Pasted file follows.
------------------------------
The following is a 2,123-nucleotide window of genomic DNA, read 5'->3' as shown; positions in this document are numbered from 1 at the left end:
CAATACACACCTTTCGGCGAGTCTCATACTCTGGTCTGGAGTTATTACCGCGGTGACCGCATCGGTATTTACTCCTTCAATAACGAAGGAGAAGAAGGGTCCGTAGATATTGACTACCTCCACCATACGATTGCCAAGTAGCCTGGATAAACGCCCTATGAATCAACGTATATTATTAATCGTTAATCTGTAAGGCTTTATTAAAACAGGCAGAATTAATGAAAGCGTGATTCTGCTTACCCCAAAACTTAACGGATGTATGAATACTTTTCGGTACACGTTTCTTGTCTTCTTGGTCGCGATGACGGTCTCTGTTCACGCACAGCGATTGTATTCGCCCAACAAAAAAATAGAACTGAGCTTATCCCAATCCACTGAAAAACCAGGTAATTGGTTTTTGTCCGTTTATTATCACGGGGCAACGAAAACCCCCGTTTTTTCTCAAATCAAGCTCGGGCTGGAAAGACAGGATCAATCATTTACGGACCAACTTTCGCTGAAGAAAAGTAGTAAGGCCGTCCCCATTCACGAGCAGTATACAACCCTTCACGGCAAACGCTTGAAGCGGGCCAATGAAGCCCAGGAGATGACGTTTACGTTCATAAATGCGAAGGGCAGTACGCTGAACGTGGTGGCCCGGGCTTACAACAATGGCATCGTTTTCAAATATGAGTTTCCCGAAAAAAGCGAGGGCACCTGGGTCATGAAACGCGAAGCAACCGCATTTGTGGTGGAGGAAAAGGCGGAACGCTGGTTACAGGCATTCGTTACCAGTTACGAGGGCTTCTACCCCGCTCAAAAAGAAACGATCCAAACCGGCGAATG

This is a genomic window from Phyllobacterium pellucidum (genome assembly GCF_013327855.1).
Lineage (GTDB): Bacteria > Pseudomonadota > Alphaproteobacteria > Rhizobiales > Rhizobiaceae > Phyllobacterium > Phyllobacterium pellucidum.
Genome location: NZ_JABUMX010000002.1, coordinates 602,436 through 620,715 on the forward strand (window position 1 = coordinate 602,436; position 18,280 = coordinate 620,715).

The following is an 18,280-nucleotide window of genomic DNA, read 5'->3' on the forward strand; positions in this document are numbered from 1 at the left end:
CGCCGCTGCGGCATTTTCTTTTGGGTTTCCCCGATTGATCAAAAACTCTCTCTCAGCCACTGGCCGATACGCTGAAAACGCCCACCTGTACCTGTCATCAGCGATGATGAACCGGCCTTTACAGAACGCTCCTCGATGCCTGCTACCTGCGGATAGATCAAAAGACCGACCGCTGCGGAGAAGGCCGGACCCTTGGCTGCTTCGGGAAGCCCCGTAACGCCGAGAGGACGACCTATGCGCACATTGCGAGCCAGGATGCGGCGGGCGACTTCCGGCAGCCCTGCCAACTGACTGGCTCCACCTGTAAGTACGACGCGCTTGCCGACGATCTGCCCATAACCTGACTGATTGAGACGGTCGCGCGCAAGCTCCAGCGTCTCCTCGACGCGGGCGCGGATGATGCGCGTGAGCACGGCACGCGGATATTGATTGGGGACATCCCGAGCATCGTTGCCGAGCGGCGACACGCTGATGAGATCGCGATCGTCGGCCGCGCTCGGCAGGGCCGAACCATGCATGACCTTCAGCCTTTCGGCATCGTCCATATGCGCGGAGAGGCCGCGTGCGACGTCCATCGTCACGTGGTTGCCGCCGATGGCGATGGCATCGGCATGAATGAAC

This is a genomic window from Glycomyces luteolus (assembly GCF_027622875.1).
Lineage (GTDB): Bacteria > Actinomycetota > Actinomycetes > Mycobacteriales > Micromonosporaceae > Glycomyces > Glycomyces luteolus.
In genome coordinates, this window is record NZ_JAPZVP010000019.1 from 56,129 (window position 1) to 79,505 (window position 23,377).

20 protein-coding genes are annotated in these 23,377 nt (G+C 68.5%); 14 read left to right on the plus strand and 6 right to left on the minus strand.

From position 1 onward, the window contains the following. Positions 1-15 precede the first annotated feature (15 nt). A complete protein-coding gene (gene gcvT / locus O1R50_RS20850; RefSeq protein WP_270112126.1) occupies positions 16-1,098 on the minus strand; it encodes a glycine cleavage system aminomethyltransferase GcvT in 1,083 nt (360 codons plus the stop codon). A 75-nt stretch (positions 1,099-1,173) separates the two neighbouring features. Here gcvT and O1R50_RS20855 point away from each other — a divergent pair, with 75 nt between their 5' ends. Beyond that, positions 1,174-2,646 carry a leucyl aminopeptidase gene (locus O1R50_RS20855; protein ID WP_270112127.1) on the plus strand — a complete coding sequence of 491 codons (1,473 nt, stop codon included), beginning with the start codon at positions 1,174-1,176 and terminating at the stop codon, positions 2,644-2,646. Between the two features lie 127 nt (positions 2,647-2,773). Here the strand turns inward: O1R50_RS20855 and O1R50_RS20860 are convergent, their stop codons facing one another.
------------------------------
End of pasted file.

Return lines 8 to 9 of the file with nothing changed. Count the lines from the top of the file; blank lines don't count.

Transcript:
This is a genomic window from Glycomyces luteolus (assembly GCF_027622875.1).
Lineage (GTDB): Bacteria > Actinomycetota > Actinomycetes > Mycobacteriales > Micromonosporaceae > Glycomyces > Glycomyces luteolus.